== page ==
Anne Braden, who died in March at age 81, was not as famous as Rosa Parks or Coretta Scott King. But her contributions to social change in our country were just as important as theirs, and for many her example was just as inspiring.
Anne Braden was a white Southerner. She was born in Louisville, Ky., and raised in Anniston, Ala., in a fairly well-off Episcopalian family during the 1920s and ’30s, when segregation and white supremacy were pervasive and virtually unquestioned. After college in Virginia, she returned to Alabama as a newspaper reporter. In later years, Braden often said that covering the Birmingham courthouse, where unequal justice was handed out according to skin color, was what really radicalized her.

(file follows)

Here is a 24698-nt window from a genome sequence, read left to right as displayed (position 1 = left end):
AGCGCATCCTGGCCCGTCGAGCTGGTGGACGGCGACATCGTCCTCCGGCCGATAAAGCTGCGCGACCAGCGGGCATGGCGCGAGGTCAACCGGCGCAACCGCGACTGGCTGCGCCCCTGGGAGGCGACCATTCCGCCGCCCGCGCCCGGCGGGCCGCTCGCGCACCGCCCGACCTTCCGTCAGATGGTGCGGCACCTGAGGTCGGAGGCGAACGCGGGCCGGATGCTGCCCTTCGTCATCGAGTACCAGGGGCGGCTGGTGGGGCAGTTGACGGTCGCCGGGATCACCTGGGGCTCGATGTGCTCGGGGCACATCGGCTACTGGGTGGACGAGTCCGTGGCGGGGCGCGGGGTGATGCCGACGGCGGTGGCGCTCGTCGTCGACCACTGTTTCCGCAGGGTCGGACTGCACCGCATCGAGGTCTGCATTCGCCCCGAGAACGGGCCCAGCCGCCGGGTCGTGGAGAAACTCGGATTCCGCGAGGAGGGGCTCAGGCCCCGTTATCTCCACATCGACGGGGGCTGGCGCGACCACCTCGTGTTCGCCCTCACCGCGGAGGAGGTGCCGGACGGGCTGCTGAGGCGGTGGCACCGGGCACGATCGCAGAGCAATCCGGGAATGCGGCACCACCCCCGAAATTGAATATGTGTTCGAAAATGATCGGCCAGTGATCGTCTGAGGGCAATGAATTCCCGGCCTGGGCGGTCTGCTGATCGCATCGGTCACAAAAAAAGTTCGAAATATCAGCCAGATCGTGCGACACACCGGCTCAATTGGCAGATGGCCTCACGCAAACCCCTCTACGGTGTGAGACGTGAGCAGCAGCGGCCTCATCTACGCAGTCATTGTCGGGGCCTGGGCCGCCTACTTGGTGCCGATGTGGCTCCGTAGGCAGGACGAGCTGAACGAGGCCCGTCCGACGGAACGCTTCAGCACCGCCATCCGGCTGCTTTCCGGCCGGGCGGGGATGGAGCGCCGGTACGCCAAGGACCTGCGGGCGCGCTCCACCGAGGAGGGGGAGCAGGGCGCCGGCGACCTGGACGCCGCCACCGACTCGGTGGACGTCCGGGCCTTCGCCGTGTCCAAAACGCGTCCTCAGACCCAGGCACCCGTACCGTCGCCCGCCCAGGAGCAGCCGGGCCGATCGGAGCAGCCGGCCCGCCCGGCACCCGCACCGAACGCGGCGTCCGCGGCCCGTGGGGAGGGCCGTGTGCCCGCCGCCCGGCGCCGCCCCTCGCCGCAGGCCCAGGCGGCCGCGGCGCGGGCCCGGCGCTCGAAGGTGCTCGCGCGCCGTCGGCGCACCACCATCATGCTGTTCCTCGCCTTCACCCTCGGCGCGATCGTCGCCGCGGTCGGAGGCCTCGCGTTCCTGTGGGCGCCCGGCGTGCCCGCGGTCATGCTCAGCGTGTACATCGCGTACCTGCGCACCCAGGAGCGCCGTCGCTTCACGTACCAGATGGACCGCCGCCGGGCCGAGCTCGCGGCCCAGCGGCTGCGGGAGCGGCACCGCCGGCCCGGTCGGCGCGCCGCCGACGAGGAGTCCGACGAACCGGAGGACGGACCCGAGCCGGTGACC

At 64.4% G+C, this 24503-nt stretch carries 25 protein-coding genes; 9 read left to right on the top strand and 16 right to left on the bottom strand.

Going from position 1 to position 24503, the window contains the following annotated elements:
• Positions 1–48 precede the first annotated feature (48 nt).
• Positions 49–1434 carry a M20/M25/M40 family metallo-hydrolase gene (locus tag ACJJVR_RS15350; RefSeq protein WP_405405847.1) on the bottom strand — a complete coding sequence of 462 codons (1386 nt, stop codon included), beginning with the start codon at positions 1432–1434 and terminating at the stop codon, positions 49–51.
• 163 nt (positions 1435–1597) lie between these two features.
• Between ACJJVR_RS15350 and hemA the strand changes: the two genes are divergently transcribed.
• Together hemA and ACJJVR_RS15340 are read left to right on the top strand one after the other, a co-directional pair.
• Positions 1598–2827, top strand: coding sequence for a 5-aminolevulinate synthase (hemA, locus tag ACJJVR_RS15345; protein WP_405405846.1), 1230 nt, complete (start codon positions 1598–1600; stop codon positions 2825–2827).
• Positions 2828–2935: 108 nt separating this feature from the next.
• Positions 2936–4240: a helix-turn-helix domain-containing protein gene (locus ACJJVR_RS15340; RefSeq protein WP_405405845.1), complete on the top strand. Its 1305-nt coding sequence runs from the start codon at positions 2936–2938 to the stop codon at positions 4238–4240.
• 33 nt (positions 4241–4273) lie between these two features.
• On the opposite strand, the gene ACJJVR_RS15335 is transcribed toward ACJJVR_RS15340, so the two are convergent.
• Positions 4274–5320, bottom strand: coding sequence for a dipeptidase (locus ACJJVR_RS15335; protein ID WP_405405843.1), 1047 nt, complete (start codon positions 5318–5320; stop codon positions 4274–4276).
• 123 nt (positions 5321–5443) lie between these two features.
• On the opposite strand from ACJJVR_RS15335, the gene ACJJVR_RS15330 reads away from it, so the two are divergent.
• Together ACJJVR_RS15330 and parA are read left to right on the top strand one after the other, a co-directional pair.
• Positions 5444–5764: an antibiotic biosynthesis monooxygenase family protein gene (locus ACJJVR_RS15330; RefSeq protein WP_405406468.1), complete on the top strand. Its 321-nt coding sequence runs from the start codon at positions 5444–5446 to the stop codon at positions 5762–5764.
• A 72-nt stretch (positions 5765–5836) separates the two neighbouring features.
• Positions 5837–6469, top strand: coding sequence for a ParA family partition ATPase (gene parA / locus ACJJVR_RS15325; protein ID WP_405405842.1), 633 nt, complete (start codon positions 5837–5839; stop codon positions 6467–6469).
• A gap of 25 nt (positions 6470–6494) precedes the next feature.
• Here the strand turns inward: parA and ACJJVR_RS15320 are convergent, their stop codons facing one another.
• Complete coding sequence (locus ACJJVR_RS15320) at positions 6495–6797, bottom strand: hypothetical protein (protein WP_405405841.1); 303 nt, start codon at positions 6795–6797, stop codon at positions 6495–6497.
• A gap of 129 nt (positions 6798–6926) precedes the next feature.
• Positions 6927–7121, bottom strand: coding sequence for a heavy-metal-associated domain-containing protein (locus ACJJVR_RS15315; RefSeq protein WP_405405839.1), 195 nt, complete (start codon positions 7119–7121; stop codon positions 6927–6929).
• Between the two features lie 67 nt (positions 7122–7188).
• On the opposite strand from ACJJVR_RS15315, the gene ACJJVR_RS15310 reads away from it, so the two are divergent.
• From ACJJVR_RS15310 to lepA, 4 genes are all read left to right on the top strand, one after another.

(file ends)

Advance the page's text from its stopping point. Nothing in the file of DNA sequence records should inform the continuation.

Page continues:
When she took a job at the (now defunct) Louisville Times, Braden began to find ways to act on her growing outrage at racial injustice. She met and married Carl Braden, who at the time was the labor reporter at The (Louisville) Courier-Journal. Carl was from a working-class southern Indiana family, and through his involvement with the labor movement was connected with a network of left-wing activists in the city—the remnants of the New Deal era’s communist-led Popular Front.